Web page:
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Last month, our director and one of ZooAmerica’s naturalists drove out to Wisconsin to pick up two very special birds. The Raptor Education Group, Inc. gave us two Sandhill Cranes- Ichabod and Peanut. Both of these birds were hand-raised, and therefore unable to survive in the wild. They have been a delight for the zoo staff and we are excited to add them to our collection. The birds have been very calm around us and have adapted well to their new enclosure. These birds could live up to 80 years in captivity, so it’s great for us that they have such wonderful personalities! You will realize we have new animals before you see them, since their loud calls can be heard in every part of the zoo.
Sandhill cranes are the most abundant of the world’s cranes, as well as the oldest known surviving bird species that dates back 10 million years ago. In the wild, sandhill cranes live in the same habitat as whooping cranes- an endangered species. These two species are the only cranes native to North America. It is important to conserve the sandhill cranes’ natural habitat to protect the whooping crane from becoming extinct.
A few fun facts about Sandhill Cranes:
1. Worldwide, there are 15 species in the crane family Gruidae.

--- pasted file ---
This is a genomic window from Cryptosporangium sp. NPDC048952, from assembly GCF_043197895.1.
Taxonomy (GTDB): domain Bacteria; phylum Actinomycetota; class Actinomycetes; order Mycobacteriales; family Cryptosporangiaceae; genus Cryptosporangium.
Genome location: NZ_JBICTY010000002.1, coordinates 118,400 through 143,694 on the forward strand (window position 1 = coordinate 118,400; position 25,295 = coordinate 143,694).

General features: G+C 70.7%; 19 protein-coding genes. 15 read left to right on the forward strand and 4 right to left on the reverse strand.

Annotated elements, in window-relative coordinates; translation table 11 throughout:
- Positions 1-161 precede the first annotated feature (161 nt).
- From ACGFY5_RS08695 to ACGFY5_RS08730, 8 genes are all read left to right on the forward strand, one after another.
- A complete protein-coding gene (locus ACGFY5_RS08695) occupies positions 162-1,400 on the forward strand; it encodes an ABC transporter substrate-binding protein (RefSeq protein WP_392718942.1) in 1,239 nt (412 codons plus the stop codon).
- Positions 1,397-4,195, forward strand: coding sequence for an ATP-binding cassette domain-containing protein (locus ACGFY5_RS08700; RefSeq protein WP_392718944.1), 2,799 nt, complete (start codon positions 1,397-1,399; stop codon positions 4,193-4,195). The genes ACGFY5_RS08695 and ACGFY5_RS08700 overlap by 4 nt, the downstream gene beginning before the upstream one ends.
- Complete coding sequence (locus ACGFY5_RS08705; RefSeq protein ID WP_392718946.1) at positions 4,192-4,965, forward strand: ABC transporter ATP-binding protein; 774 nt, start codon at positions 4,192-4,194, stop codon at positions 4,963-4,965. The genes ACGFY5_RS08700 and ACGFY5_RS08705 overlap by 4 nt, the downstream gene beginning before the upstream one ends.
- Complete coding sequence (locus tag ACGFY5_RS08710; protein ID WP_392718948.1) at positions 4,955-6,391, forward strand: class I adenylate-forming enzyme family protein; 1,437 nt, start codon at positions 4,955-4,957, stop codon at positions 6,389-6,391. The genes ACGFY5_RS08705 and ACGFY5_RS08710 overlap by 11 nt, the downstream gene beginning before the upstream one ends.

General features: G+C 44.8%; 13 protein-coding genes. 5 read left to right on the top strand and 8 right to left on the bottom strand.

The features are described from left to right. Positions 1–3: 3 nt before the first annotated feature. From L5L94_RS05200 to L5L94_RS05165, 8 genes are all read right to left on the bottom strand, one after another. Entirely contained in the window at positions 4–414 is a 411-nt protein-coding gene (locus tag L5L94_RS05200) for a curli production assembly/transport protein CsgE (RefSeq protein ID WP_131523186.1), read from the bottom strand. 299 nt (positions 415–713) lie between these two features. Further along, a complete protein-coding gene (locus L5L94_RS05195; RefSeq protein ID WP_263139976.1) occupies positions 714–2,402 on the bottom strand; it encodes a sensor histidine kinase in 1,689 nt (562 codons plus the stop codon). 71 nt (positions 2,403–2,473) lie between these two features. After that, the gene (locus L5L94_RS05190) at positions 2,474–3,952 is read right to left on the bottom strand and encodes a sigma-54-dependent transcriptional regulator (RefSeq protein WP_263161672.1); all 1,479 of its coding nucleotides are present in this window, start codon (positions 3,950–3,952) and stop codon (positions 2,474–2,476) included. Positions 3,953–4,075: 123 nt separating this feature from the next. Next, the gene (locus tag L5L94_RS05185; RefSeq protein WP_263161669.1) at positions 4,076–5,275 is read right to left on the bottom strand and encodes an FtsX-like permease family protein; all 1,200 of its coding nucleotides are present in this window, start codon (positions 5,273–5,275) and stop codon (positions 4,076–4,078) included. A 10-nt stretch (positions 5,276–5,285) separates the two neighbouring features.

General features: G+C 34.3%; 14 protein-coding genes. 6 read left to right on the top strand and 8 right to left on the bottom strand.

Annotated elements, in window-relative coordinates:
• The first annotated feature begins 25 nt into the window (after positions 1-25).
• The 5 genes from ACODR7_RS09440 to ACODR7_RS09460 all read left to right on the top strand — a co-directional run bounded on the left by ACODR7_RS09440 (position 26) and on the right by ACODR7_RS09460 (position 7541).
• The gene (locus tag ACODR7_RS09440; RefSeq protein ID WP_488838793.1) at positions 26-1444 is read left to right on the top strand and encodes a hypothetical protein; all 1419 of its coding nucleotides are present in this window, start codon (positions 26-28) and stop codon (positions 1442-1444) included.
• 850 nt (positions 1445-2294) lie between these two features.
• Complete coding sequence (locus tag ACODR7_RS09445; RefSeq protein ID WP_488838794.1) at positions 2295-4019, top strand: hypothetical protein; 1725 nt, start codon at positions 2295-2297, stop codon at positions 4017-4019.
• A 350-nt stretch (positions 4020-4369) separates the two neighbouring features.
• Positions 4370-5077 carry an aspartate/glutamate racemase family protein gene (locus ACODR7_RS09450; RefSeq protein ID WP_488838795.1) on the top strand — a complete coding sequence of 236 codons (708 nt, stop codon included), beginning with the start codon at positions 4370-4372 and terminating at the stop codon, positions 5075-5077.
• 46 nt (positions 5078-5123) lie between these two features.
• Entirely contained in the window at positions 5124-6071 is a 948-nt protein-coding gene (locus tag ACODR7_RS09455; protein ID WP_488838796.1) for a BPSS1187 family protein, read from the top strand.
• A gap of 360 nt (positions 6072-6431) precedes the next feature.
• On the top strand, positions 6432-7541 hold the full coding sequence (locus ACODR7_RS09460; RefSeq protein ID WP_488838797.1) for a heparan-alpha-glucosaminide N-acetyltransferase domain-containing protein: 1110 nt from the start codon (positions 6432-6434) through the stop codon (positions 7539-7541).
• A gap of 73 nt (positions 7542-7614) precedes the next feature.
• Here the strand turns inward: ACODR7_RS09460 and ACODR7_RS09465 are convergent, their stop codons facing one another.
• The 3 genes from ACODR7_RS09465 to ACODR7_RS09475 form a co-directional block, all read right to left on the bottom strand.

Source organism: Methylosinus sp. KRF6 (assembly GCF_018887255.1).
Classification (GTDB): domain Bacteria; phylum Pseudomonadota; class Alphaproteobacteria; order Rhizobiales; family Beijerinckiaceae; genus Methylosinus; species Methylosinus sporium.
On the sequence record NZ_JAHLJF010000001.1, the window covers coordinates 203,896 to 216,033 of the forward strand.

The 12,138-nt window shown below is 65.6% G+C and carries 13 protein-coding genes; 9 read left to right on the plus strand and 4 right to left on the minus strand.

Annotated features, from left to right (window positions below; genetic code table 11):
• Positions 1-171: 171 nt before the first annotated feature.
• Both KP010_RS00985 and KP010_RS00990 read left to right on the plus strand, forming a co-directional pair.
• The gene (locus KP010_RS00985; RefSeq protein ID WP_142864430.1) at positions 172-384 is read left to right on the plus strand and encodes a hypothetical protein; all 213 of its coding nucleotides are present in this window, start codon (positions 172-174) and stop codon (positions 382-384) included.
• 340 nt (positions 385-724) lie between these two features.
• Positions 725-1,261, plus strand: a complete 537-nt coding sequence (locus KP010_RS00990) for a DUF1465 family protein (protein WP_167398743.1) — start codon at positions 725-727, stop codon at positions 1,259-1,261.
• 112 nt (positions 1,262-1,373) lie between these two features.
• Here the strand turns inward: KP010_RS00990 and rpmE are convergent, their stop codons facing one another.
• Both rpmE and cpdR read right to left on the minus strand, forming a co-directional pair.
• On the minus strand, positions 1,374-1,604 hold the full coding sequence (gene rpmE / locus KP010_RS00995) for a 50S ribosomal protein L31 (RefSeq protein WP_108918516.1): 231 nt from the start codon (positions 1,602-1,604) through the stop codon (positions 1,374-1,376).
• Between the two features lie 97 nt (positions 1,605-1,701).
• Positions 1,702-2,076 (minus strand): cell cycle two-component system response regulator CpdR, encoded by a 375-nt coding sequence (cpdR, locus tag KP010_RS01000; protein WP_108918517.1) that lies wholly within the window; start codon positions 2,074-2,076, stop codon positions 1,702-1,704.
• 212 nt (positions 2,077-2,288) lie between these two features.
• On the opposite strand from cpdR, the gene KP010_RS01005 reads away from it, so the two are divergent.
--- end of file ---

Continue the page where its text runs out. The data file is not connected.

2. Crane chicks grow very rapidly up to an inch per day some days, or five feet in three months, depending on the species.
3. Cranes live approximately 20-30 years in the wild and up to 80 years in captivity.
4. Crane chicks are also known as “colts.”
5. Sandhill Cranes are the most abundant of the world’s cranes. They are widely (though intermittently) distributed throughout North America, extending into Cuba and far northeastern Siberia. The three migratory subspecies (Lesser, Greater and Canadian) are distributed across a broad breeding range in the northern U.S. and Canada as well as eastern Siberia, with wintering grounds in the southern United States and northern Mexico. The three non-migratory subspecies (Mississippi, Cuban, and Florida) have restricted ranges in the southern United States and Cuba.